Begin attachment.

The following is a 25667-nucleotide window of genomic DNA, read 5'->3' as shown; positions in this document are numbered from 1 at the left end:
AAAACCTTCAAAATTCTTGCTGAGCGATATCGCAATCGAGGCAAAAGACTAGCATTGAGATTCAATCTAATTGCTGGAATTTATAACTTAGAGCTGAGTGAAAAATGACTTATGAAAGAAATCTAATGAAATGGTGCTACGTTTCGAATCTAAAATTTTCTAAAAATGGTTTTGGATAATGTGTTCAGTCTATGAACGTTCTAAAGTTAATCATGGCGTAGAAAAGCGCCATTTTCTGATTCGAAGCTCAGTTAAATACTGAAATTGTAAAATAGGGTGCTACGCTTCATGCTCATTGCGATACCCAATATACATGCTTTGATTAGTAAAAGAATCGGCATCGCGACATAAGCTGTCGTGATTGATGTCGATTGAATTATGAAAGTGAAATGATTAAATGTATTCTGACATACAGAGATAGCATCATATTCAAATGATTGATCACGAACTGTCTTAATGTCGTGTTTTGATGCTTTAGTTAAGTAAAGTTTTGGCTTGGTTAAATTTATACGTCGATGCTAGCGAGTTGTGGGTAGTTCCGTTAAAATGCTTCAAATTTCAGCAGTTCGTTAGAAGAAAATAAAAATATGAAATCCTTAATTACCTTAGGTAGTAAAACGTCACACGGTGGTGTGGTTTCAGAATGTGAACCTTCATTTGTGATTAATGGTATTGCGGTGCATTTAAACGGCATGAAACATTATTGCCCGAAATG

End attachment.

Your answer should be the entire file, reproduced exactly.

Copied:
The following is a 25667-nucleotide window of genomic DNA, read 5'->3' as shown; positions in this document are numbered from 1 at the left end:
AAAACCTTCAAAATTCTTGCTGAGCGATATCGCAATCGAGGCAAAAGACTAGCATTGAGATTCAATCTAATTGCTGGAATTTATAACTTAGAGCTGAGTGAAAAATGACTTATGAAAGAAATCTAATGAAATGGTGCTACGTTTCGAATCTAAAATTTTCTAAAAATGGTTTTGGATAATGTGTTCAGTCTATGAACGTTCTAAAGTTAATCATGGCGTAGAAAAGCGCCATTTTCTGATTCGAAGCTCAGTTAAATACTGAAATTGTAAAATAGGGTGCTACGCTTCATGCTCATTGCGATACCCAATATACATGCTTTGATTAGTAAAAGAATCGGCATCGCGACATAAGCTGTCGTGATTGATGTCGATTGAATTATGAAAGTGAAATGATTAAATGTATTCTGACATACAGAGATAGCATCATATTCAAATGATTGATCACGAACTGTCTTAATGTCGTGTTTTGATGCTTTAGTTAAGTAAAGTTTTGGCTTGGTTAAATTTATACGTCGATGCTAGCGAGTTGTGGGTAGTTCCGTTAAAATGCTTCAAATTTCAGCAGTTCGTTAGAAGAAAATAAAAATATGAAATCCTTAATTACCTTAGGTAGTAAAACGTCACACGGTGGTGTGGTTTCAGAATGTGAACCTTCATTTGTGATTAATGGTATTGCGGTGCATTTAAACGGCATGAAACATTATTGCCCGAAATG